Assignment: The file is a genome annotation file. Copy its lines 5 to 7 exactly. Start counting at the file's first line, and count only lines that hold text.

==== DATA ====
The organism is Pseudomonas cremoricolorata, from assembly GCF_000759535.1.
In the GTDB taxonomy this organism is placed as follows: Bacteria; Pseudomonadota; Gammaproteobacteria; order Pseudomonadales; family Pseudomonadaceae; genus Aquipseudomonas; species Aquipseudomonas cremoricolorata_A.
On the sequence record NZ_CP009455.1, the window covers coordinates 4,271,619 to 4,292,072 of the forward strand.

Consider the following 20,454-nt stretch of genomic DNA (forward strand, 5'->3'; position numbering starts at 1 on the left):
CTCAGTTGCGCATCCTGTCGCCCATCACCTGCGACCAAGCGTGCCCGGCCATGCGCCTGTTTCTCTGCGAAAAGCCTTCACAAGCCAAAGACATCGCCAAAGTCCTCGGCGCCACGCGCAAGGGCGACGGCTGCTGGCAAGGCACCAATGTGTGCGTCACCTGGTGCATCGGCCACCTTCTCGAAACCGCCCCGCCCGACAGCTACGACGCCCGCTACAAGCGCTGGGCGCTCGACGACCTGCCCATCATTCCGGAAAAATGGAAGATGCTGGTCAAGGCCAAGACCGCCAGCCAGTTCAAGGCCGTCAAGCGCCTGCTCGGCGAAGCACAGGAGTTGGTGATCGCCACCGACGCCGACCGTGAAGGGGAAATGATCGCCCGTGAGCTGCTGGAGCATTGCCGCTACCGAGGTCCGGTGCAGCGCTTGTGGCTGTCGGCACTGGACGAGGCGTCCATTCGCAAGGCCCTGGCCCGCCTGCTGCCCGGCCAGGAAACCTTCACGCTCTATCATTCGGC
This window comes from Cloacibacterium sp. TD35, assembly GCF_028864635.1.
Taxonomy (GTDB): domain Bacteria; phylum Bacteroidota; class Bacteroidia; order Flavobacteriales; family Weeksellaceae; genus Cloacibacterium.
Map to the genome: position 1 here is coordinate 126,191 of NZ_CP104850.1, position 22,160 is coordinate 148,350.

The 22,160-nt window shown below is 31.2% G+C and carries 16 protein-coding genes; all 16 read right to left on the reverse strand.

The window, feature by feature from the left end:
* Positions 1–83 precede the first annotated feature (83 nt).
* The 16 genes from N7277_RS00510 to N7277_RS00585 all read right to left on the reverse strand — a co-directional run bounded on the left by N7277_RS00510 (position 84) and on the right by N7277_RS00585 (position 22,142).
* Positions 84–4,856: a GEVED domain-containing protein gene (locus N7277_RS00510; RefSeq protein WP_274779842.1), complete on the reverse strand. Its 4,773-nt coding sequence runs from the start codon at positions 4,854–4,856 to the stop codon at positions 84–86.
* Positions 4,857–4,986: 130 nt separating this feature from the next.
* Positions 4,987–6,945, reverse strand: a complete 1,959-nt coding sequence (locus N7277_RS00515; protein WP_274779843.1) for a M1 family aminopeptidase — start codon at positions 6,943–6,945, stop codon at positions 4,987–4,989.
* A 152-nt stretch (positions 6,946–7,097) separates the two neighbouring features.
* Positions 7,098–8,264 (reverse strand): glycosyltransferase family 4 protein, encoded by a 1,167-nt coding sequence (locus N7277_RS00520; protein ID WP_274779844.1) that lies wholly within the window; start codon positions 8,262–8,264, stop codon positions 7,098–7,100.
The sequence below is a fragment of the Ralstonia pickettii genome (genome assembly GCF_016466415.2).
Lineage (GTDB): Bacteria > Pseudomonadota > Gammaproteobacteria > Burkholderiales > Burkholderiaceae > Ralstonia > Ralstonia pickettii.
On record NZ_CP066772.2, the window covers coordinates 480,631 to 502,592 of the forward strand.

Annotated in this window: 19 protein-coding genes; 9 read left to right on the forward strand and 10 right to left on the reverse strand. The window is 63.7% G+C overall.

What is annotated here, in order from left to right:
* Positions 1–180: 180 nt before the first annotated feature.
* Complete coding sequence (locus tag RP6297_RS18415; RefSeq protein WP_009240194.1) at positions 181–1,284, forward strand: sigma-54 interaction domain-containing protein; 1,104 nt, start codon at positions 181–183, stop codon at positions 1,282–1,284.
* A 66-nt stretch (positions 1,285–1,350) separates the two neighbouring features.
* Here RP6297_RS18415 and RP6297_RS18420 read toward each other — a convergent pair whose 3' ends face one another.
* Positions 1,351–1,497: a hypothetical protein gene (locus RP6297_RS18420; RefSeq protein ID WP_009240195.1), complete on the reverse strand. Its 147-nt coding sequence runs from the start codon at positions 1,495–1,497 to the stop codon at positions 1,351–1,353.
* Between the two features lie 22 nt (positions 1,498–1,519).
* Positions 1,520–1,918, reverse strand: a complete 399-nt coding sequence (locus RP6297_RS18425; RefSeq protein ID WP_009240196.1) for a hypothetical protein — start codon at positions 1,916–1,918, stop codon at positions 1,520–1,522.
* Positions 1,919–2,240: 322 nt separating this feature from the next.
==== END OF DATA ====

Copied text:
CTCAGTTGCGCATCCTGTCGCCCATCACCTGCGACCAAGCGTGCCCGGCCATGCGCCTGTTTCTCTGCGAAAAGCCTTCACAAGCCAAAGACATCGCCAAAGTCCTCGGCGCCACGCGCAAGGGCGACGGCTGCTGGCAAGGCACCAATGTGTGCGTCACCTGGTGCATCGGCCACCTTCTCGAAACCGCCCCGCCCGACAGCTACGACGCCCGCTACAAGCGCTGGGCGCTCGACGACCTGCCCATCATTCCGGAAAAATGGAAGATGCTGGTCAAGGCCAAGACCGCCAGCCAGTTCAAGGCCGTCAAGCGCCTGCTCGGCGAAGCACAGGAGTTGGTGATCGCCACCGACGCCGACCGTGAAGGGGAAATGATCGCCCGTGAGCTGCTGGAGCATTGCCGCTACCGAGGTCCGGTGCAGCGCTTGTGGCTGTCGGCACTGGACGAGGCGTCCATTCGCAAGGCCCTGGCCCGCCTGCTGCCCGGCCAGGAAACCTTCACGCTCTATCATTCGGC
This window comes from Cloacibacterium sp. TD35, assembly GCF_028864635.1.
Taxonomy (GTDB): domain Bacteria; phylum Bacteroidota; class Bacteroidia; order Flavobacteriales; family Weeksellaceae; genus Cloacibacterium.